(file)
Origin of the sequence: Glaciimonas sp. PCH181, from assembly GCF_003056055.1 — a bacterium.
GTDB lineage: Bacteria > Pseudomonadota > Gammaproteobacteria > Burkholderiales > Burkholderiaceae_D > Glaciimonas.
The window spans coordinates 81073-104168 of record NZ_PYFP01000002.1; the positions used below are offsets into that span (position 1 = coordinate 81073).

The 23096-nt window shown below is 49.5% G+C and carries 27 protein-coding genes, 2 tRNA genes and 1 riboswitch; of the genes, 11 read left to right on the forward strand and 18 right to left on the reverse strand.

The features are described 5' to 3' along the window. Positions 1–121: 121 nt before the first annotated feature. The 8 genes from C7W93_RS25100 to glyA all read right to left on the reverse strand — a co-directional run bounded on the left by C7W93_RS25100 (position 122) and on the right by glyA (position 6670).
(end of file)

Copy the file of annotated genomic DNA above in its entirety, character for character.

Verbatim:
Origin of the sequence: Glaciimonas sp. PCH181, from assembly GCF_003056055.1 — a bacterium.
GTDB lineage: Bacteria > Pseudomonadota > Gammaproteobacteria > Burkholderiales > Burkholderiaceae_D > Glaciimonas.
The window spans coordinates 81073-104168 of record NZ_PYFP01000002.1; the positions used below are offsets into that span (position 1 = coordinate 81073).

The 23096-nt window shown below is 49.5% G+C and carries 27 protein-coding genes, 2 tRNA genes and 1 riboswitch; of the genes, 11 read left to right on the forward strand and 18 right to left on the reverse strand.

The features are described 5' to 3' along the window. Positions 1–121: 121 nt before the first annotated feature. The 8 genes from C7W93_RS25100 to glyA all read right to left on the reverse strand — a co-directional run bounded on the left by C7W93_RS25100 (position 122) and on the right by glyA (position 6670).